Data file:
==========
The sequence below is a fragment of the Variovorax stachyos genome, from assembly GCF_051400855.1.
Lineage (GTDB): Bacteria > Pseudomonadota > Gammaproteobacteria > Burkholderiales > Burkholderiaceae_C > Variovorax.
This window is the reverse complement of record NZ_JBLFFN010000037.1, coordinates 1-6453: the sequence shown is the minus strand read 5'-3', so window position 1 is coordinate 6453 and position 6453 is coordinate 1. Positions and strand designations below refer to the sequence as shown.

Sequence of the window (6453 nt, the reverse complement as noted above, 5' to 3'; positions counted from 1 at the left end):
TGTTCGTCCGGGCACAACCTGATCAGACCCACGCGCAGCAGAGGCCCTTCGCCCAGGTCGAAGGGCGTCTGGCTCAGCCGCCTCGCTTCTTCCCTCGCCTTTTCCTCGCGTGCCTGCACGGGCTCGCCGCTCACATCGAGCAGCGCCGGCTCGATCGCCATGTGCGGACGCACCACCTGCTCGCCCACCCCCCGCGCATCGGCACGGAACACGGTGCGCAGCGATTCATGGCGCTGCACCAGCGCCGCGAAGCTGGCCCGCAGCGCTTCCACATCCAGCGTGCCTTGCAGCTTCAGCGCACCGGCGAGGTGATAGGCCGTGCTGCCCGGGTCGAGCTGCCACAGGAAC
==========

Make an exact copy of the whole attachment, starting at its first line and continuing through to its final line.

The sequence below is a fragment of the Variovorax stachyos genome, from assembly GCF_051400855.1.
Lineage (GTDB): Bacteria > Pseudomonadota > Gammaproteobacteria > Burkholderiales > Burkholderiaceae_C > Variovorax.
This window is the reverse complement of record NZ_JBLFFN010000037.1, coordinates 1-6453: the sequence shown is the minus strand read 5'-3', so window position 1 is coordinate 6453 and position 6453 is coordinate 1. Positions and strand designations below refer to the sequence as shown.

Sequence of the window (6453 nt, the reverse complement as noted above, 5' to 3'; positions counted from 1 at the left end):
TGTTCGTCCGGGCACAACCTGATCAGACCCACGCGCAGCAGAGGCCCTTCGCCCAGGTCGAAGGGCGTCTGGCTCAGCCGCCTCGCTTCTTCCCTCGCCTTTTCCTCGCGTGCCTGCACGGGCTCGCCGCTCACATCGAGCAGCGCCGGCTCGATCGCCATGTGCGGACGCACCACCTGCTCGCCCACCCCCCGCGCATCGGCACGGAACACGGTGCGCAGCGATTCATGGCGCTGCACCAGCGCCGCGAAGCTGGCCCGCAGCGCTTCCACATCCAGCGTGCCTTGCAGCTTCAGCGCACCGGCGAGGTGATAGGCCGTGCTGCCCGGGTCGAGCTGCCACAGGAAC